Among the 10 studies, there was a high degree of heterogeneity in patient characteristics and reference standards, contributing to the wide variability observed in patient outcome measurements. The specific TE events included arterial, venous and vascular graft thrombosis, and the reference standards for these events also varied across all studies. The incidence of DVT varied regardless of the surgical population and included both symptomatic and asymptomatic patients. Given the clinical heterogeneity among studies, statistical pooling of test accuracy measures as part of a meta-analysis of these data would not have been appropriate.

The optimal design for assessing the accuracy of TEG testing as a predictor of TE complications is a prospective, blinded comparison of TEG and the reference test in a consecutive series of patients from a relevant (at risk) surgical patient population.55 The results of this systematic review demonstrated that the quality of the published studies is highly variable, ranging from poor (scored as 3) to good (scored as 7), and none of the studies completely fulfilled all the requirements for a high-quality diagnostic test study.37,38 Moreover, only a few studies described the study methodology in sufficient detail for replicating the findings. A majority of the studies lacked adequate details for interpretation of TEG and reference test results. The use of a blinded study design is crucial for preventing investigator bias in the clinical diagnostic evaluations, as unblinded assessments can inappropriately inflate the accuracy of a diagnostic test.56 The reference tests were not performed in all patients in 4 of the 10 studies.30,32,34,35 Since most of the patients are asymptomatic, verification bias might complicate the interpretation of these data and lead to a biased estimate of the diagnostic test’s accuracy. None of the studies performed an a priori sample size calculation and, therefore, there is uncertainty about the power of the negative studies. Of the 5 studies which provided information regarding sensitivity and specificity, 3 had relatively small sample sizes (10–65 patients).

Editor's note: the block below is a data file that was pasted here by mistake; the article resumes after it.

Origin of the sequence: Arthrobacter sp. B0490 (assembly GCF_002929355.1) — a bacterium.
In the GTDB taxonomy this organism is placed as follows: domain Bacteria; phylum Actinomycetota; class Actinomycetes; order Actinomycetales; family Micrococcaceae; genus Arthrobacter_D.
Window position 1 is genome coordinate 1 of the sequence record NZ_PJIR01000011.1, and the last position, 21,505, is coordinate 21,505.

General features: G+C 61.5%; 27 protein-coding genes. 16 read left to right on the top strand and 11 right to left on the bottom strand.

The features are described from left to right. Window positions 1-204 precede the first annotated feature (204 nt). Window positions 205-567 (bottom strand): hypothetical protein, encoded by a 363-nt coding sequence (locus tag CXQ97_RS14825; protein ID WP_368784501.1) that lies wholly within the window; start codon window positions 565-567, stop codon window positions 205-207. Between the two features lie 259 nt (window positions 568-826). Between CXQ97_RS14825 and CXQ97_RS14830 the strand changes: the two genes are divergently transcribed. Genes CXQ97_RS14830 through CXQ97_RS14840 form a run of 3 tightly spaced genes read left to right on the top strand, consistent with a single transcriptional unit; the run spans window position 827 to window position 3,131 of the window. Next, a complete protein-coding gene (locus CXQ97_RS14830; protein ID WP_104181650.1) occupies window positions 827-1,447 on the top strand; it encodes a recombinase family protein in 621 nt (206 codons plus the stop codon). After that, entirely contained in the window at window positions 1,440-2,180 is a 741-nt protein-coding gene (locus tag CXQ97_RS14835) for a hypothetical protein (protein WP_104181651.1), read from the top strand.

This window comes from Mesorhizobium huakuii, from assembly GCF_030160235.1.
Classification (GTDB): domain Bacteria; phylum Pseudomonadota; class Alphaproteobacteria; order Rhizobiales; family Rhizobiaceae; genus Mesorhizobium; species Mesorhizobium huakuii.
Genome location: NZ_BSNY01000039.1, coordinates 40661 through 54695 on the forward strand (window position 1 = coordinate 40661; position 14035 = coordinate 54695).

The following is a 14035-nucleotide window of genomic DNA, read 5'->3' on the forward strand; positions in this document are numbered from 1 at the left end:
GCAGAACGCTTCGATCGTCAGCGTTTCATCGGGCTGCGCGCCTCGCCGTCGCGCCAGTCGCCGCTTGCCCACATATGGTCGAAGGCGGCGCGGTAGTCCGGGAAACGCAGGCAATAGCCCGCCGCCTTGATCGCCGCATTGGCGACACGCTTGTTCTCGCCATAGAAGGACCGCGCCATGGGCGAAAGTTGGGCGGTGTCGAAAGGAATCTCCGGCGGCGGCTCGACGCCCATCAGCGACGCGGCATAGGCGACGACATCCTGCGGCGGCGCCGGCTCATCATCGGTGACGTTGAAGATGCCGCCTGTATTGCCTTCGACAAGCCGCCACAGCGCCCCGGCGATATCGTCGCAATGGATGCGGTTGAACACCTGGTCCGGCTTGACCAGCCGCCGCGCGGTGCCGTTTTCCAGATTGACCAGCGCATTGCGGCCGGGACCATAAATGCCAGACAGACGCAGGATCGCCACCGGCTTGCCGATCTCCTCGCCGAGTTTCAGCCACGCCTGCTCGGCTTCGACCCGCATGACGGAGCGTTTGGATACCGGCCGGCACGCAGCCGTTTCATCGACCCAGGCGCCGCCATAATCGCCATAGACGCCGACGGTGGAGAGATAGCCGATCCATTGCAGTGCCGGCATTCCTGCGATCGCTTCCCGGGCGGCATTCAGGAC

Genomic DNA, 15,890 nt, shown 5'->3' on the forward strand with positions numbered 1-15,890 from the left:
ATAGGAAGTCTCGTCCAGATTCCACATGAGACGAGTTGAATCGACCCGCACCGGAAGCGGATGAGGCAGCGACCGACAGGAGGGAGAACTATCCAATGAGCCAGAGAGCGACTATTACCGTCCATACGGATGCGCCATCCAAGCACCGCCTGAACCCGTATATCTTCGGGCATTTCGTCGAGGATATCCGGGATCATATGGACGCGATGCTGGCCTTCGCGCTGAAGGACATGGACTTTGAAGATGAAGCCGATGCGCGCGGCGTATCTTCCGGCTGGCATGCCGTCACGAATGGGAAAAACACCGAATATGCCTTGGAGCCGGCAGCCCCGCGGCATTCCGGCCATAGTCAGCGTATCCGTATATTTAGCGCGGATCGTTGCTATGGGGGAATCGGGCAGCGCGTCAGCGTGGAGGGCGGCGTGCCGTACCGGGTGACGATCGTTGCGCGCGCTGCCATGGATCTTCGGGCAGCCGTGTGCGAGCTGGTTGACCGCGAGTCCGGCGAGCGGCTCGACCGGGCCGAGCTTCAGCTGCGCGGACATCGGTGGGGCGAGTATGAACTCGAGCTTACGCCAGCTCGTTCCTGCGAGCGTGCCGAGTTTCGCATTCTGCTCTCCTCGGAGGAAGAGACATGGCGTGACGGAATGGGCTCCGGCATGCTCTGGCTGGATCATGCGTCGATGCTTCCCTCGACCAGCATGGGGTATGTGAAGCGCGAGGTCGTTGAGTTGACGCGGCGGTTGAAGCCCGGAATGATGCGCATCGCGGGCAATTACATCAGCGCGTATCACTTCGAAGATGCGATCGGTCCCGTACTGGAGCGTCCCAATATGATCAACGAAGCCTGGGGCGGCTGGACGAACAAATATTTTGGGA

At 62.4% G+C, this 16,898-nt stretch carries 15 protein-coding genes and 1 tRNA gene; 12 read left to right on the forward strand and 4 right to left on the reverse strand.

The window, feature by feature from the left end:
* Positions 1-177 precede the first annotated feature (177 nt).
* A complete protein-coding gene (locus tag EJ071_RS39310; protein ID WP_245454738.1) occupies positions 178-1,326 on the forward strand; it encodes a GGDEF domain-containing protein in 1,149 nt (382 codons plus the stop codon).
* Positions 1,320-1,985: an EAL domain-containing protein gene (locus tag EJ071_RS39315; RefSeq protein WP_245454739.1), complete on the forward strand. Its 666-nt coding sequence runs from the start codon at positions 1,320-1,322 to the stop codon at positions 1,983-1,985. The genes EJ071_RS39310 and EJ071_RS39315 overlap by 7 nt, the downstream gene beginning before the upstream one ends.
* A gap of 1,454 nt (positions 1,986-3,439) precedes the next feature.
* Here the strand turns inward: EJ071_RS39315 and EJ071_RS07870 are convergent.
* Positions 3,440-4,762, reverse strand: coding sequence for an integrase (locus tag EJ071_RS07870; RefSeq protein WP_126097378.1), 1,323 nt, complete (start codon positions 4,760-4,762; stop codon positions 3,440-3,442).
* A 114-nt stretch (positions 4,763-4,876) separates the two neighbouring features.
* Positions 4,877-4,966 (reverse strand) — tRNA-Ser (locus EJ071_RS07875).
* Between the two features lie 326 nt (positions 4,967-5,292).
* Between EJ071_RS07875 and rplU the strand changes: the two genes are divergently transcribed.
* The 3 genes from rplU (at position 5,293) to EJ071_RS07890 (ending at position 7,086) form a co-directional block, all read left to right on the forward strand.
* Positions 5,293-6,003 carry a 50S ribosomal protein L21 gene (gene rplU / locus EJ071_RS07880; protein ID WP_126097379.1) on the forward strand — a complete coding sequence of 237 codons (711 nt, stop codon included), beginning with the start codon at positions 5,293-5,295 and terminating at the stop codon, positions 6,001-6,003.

The results of the level of diagnostic test evaluation suggested that most of the studies were poor-to-moderate quality. Four of the studies were focused on the technical feasibility (level 1), which is considered a poor diagnostic level.38 To be included in a meta-analysis of a diagnostic test, the studies should be homogeneous and ideally a minimum of a level 2 diagnostic test evaluation. Only one study31 evaluated the patient outcome impact of TEG, but it failed to reach statistical significance. Another study33 evaluated the impact of the therapeutic choice, which is considered a moderate level of diagnostic test evaluation.

In this literature review, there are some important deficiencies which must be acknowledged. First, the heterogeneity of study population and TEG characteristics was the greatest obstacle to performing statistical pooling of these data. There were insufficient data available concerning a single type of surgical procedure, patient characteristic or TEG device. Second, most of these studies used different definitions of hypercoagulability. Considering the heterogeneity of the TEG methodology, we used the definitions provided by the authors to calculate specificity and sensitivity, and then compared the results across the studies meeting the prespecified inclusion criteria. Another important confounding factor was that patients manifesting symptoms of hypercoagulability, as determined by an abnormal TEG variable, were promptly treated with standard TE prophylaxis regimens. This clinical practice would compromise the predictive value of TEG testing. Therefore, it is not surprising that sensitivity and specificity values of 50% or less were obtained in this analysis. Future prospective studies should be well-designed and more rigorously controlled cohort studies using the same treatment regimens for all patients.

In conclusion, the predictive accuracy of TEG measurements for postoperative TE events in adult postsurgical patients is highly variable; an increased MA seems to be a useful risk factor for postoperative TE events. Due to the lack of adequate data, it was not possible to perform a meta-analysis. The overall quality of the studies in this systematic literature review varied widely, and the diagnostic test evaluation was generally of a low level. High-quality diagnostic studies examining the performance of TEG as a predictor of TE events are needed in order to determine whether TEG testing is a clinically useful screening test for high risk surgical patients.